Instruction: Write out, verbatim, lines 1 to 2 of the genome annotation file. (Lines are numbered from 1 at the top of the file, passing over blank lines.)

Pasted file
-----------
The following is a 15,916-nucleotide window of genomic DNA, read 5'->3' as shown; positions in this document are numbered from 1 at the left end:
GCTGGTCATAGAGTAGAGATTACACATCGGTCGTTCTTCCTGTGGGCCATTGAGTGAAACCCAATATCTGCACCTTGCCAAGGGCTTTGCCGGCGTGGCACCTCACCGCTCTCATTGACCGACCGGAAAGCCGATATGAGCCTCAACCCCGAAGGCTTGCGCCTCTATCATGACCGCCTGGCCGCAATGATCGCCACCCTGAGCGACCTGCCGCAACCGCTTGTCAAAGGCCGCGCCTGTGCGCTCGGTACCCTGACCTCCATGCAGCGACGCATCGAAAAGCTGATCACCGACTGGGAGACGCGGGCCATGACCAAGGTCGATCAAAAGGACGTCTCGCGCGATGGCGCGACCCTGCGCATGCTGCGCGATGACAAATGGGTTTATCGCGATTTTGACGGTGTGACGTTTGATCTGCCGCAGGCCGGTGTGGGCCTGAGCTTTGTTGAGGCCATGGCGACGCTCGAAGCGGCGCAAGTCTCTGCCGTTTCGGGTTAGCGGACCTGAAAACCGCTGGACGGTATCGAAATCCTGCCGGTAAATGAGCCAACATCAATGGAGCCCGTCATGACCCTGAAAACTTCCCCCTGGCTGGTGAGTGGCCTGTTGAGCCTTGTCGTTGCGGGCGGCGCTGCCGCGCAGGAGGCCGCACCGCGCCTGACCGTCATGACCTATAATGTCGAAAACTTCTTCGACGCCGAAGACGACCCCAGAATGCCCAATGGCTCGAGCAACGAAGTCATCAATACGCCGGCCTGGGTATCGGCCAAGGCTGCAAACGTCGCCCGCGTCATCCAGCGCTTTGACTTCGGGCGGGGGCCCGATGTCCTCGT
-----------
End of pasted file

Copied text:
The following is a 15,916-nucleotide window of genomic DNA, read 5'->3' as shown; positions in this document are numbered from 1 at the left end:
GCTGGTCATAGAGTAGAGATTACACATCGGTCGTTCTTCCTGTGGGCCATTGAGTGAAACCCAATATCTGCACCTTGCCAAGGGCTTTGCCGGCGTGGCACCTCACCGCTCTCATTGACCGACCGGAAAGCCGATATGAGCCTCAACCCCGAAGGCTTGCGCCTCTATCATGACCGCCTGGCCGCAATGATCGCCACCCTGAGCGACCTGCCGCAACCGCTTGTCAAAGGCCGCGCCTGTGCGCTCGGTACCCTGACCTCCATGCAGCGACGCATCGAAAAGCTGATCACCGACTGGGAGACGCGGGCCATGACCAAGGTCGATCAAAAGGACGTCTCGCGCGATGGCGCGACCCTGCGCATGCTGCGCGATGACAAATGGGTTTATCGCGATTTTGACGGTGTGACGTTTGATCTGCCGCAGGCCGGTGTGGGCCTGAGCTTTGTTGAGGCCATGGCGACGCTCGAAGCGGCGCAAGTCTCTGCCGTTTCGGGTTAGCGGACCTGAAAACCGCTGGACGGTATCGAAATCCTGCCGGTAAATGAGCCAACATCAATGGAGCCCGTCATGACCCTGAAAACTTCCCCCTGGCTGGTGAGTGGCCTGTTGAGCCTTGTCGTTGCGGGCGGCGCTGCCGCGCAGGAGGCCGCACCGCGCCTGACCGTCATGACCTATAATGTCGAAAACTTCTTCGACGCCGAAGACGACCCCAGAATGCCCAATGGCTCGAGCAACGAAGTCATCAATACGCCGGCCTGGGTATCGGCCAAGGCTGCAAACGTCGCCCGCGTCATCCAGCGCTTTGACTTCGGGCGGGGGCCCGATGTCCTCGT